WASHINGTON (AP) _ A top aide to George Bush said Thursday the vice president complained to a high-level Panama official about drug-money laundering during a visit five years ago but did not discuss it with Gen. Manuel Antonio Noriega.

Bush's chief of staff, Craig Fuller, discussed the 1983 Bush-Noriega meeting twice with reporters after a British television documentary quoted a former senior Noriega aide as saying Bush had complained to the general about money laundering.

The assertion by Col. Roberto Diaz Herrera runs counter to Bush's contention that the Reagan administration took action against Noriega as soon as it learned of alleged drug activity by Panama's de facto leader.

Noriega was indicted in federal court on drug charges in February and U.S. sanctions began against Panama early this year.

''This story is something we've discussed before. It's not something we've attempted to hide,'' Fuller said. Later, Fuller said again ''it is not news'' and said the Bush presidential campaign wanted to ''clear up any lingering questions'' before the Sunday night debate with Democrat Michael Dukakis.

The vice president's staff confirmed Bush met with Panama's then-President Ricardo de la Espriella and other officials, including Noriega briefly.

Fuller, speaking with reporters at Andrews Air Force Base as Bush prepared to leave for a campaign event in Boston, said the vice president aired his concerns to Espriella and other officials.

Fuller said a review of still-classified briefing papers on the meeting showed that the 45-minute meeting occurred during a refueling stopover in Panama on Dec. 11, 1983, at the Panama City airport.

He said there was no indication that Noriega spoke during the session on drug-money laundering or on anything else of substance.

Still, Fuller said, ''The notion that Vice President Bush would sit down with the president of Panama and discuss drug-money laundering should be a plus.''

He said that at the meeting Espriella told Bush that his government would step up ''efforts to try to curtail this laundering.''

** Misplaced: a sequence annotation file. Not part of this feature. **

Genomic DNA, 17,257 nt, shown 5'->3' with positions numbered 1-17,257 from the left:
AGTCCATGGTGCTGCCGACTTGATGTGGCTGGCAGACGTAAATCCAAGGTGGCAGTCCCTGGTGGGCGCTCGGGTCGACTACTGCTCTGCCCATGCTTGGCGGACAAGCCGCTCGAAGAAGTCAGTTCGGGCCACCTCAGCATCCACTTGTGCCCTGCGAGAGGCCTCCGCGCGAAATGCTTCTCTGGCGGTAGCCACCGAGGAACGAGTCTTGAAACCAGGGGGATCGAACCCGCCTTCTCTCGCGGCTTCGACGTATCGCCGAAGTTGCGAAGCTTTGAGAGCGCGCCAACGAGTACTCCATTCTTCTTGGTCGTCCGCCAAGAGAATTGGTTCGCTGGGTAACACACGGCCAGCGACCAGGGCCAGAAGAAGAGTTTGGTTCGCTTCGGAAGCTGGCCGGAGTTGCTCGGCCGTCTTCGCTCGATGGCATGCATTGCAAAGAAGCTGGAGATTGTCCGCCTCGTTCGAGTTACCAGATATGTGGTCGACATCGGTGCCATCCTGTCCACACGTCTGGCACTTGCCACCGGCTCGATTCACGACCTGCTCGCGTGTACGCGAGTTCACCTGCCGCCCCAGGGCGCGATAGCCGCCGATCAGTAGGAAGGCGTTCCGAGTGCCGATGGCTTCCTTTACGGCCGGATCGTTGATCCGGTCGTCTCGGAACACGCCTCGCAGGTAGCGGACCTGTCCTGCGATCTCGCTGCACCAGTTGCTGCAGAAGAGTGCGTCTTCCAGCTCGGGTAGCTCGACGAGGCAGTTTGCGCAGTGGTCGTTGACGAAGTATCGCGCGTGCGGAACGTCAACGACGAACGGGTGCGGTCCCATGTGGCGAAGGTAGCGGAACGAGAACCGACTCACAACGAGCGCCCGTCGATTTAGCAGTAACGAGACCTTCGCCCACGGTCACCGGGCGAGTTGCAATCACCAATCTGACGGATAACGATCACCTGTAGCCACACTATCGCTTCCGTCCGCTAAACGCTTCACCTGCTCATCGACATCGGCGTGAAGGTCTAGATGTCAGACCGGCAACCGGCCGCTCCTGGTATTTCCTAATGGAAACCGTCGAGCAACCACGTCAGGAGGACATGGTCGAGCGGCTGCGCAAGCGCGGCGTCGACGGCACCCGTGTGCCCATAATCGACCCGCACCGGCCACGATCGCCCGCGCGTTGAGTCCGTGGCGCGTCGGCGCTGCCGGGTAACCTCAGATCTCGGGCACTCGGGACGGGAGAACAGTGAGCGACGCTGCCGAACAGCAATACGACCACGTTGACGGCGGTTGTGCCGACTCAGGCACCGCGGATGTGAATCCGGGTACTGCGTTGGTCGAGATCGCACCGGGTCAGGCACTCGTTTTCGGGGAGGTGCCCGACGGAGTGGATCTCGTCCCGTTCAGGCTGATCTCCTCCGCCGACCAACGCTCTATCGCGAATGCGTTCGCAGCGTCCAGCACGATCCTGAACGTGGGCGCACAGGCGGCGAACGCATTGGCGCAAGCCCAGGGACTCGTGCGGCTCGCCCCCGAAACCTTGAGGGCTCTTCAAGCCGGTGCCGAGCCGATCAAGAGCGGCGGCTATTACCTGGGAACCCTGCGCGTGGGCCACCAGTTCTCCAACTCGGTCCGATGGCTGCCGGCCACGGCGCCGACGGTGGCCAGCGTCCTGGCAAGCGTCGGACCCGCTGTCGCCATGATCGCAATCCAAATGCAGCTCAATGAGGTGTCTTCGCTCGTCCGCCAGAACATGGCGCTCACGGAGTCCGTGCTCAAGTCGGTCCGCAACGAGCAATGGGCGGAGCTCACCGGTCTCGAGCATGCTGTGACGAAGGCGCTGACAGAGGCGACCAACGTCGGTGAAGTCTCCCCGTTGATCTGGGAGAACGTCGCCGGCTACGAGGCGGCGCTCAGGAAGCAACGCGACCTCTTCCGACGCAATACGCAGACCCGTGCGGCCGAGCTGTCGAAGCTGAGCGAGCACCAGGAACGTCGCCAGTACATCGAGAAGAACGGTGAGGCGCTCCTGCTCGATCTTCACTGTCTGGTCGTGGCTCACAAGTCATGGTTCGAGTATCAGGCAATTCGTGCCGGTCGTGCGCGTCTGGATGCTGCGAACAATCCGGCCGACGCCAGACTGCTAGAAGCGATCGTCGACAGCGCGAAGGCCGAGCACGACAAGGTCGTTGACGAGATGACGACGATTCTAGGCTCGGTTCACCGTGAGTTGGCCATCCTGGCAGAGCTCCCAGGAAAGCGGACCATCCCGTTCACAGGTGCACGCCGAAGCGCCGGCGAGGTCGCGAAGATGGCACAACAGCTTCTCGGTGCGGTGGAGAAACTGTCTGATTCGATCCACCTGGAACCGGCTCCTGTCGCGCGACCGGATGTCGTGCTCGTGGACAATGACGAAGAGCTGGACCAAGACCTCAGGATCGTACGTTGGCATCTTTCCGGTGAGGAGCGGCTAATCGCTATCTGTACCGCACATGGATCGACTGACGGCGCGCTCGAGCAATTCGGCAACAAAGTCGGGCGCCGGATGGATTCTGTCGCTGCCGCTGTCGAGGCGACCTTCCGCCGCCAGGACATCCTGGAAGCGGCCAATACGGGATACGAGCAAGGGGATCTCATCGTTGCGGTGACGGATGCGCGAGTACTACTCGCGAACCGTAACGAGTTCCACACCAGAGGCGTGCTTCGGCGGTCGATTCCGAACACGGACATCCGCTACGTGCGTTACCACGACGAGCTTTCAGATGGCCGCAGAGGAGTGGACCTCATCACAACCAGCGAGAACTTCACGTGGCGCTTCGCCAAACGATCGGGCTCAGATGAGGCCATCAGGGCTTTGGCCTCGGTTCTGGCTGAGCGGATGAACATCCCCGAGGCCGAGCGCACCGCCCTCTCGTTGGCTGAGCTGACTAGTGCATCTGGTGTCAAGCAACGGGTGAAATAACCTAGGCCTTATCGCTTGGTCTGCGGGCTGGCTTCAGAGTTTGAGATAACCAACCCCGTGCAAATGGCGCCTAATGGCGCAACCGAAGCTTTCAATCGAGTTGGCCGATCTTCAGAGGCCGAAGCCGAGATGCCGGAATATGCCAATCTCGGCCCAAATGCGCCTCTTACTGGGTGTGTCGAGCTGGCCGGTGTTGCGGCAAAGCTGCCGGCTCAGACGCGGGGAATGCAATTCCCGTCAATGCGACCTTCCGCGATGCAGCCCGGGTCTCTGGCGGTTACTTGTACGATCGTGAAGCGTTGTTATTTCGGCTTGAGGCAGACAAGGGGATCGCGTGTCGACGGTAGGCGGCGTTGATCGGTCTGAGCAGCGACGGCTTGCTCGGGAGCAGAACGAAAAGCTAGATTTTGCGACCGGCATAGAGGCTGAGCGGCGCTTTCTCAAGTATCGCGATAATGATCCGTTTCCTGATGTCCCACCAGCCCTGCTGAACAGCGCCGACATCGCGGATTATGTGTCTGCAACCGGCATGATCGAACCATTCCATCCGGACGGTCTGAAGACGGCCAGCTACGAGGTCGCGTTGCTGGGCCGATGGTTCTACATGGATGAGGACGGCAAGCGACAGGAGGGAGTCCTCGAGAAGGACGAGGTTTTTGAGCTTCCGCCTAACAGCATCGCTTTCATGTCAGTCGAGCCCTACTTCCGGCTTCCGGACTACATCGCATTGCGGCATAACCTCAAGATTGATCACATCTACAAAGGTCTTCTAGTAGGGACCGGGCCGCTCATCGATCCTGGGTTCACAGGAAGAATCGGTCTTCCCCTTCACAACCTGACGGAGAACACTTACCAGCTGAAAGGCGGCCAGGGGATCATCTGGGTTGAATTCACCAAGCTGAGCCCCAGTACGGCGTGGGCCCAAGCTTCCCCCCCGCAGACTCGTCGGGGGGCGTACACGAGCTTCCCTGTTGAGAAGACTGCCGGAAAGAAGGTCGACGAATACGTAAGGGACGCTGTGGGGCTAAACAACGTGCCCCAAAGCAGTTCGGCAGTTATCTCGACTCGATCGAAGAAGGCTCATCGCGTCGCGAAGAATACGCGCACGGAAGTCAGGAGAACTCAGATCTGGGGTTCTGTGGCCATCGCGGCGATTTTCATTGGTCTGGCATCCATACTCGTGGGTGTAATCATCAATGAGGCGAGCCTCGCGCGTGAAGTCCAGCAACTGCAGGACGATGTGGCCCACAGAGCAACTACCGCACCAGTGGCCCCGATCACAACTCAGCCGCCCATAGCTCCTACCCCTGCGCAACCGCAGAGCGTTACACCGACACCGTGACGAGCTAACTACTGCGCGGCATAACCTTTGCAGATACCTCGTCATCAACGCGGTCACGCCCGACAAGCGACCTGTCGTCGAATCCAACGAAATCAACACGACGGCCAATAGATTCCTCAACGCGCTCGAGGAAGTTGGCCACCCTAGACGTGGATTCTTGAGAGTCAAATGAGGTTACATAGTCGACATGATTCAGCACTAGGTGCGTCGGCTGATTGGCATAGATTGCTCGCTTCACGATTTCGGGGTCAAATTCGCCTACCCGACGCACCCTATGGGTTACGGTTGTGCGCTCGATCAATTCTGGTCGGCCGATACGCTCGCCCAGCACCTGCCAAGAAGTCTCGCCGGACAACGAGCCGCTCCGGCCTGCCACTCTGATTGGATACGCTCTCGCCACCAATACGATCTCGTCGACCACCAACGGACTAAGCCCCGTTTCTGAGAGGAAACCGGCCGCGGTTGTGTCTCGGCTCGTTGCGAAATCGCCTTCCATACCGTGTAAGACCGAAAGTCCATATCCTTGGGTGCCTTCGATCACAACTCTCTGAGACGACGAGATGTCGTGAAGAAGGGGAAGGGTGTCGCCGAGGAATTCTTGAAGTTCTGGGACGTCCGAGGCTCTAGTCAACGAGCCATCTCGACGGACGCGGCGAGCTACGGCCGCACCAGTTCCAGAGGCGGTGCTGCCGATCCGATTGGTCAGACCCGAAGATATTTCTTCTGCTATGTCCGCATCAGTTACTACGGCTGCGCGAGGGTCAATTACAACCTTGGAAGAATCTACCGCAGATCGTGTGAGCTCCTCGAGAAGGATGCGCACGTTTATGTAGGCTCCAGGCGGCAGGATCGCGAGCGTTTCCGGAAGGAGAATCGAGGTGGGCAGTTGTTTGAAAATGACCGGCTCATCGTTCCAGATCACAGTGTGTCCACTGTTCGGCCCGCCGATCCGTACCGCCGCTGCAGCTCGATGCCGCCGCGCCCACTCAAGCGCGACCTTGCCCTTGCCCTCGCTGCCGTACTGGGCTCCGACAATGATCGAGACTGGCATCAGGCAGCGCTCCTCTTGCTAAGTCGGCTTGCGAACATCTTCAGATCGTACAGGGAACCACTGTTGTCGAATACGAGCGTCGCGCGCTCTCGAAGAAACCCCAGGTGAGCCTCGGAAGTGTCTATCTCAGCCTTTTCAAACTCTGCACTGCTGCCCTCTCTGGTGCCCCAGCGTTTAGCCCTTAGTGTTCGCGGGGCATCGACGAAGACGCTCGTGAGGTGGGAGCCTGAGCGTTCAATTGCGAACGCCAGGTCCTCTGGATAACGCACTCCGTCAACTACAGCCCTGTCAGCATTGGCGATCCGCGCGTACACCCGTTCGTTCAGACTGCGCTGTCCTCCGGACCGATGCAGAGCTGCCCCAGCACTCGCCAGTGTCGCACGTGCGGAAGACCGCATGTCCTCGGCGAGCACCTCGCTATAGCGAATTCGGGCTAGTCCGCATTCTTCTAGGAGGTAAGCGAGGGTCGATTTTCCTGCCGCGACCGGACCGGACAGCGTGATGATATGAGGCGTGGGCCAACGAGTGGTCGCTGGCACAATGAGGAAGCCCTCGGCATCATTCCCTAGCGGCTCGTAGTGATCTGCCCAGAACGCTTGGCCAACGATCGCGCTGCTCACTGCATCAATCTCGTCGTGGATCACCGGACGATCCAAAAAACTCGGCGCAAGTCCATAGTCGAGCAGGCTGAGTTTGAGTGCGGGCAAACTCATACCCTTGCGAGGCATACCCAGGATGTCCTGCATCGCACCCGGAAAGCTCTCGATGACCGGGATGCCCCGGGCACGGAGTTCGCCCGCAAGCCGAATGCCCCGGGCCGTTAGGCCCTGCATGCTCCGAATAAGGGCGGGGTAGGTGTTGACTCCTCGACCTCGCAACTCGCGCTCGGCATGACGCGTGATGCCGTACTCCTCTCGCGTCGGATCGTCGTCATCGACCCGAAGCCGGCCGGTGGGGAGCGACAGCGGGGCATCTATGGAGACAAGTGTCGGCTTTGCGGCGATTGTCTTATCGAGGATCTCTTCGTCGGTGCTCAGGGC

On a separate allegation that Noriega had information - on alleged training of Nicaraguan Contra soldiers in Panama - with which he planned to blackmail the vice president, Fuller said, ''That's a foolhardy notion. We don't believe he's blackmailing us.''

Fuller added there was no substance to the allegations and he did not think Noriega had anything with which the United States could be blackmailed.

Diaz and Jose I. Blandon, a former senior intelligence officer in Panama, were quoted as saying Noriega claims to have pictures and tape recordings that would link Bush or his aides to secret training of Nicaraguan rebels.

From October 1984 to October 1986, U.S. law prohibited any U.S. government aid to the Contras in their fight to topple Nicaragua's leftist Sandinista government. The documentary did not say when the pictures were taken nor when the tape recordings were made.

''We have learned that as early as 1983 ... George Bush sat down with Gen. Noriega to complain about the laundering of drug money in Panama,'' reporter Julian Manyon said on the Thames Television program, which was screened for reporters Wednesday.

Manyon said the meeting raised ''important questions'' about Bush's contention the administration acted as soon as it learned of allegations against Noriega concerning the laundering of drug profits.

Diaz, who was interviewed in Venezuela, said he once saw Noriega examining photographs which apparently showed Contras being secretly trained in Panama under an arrangement with Lt. Col. Oliver North, the White House aide dismissed over the Iran-Contra affair in which profits from arms sales to Iran were funneled to the Contras.

In the TV interview, Blandon replied, ''Of course'' when asked if he believed ''people inside the Bush campaign are aware of the threat that Noriega poses for them.''

Blandon, who has been a witness at a Senate Foreign Relations Committee hearing investigating Noriega, said the general has sent a message to Bush campaign officials that he has the tape recordings.

The documentary was to be broadcast Thursday night on Britain's commercial Independent Television Network.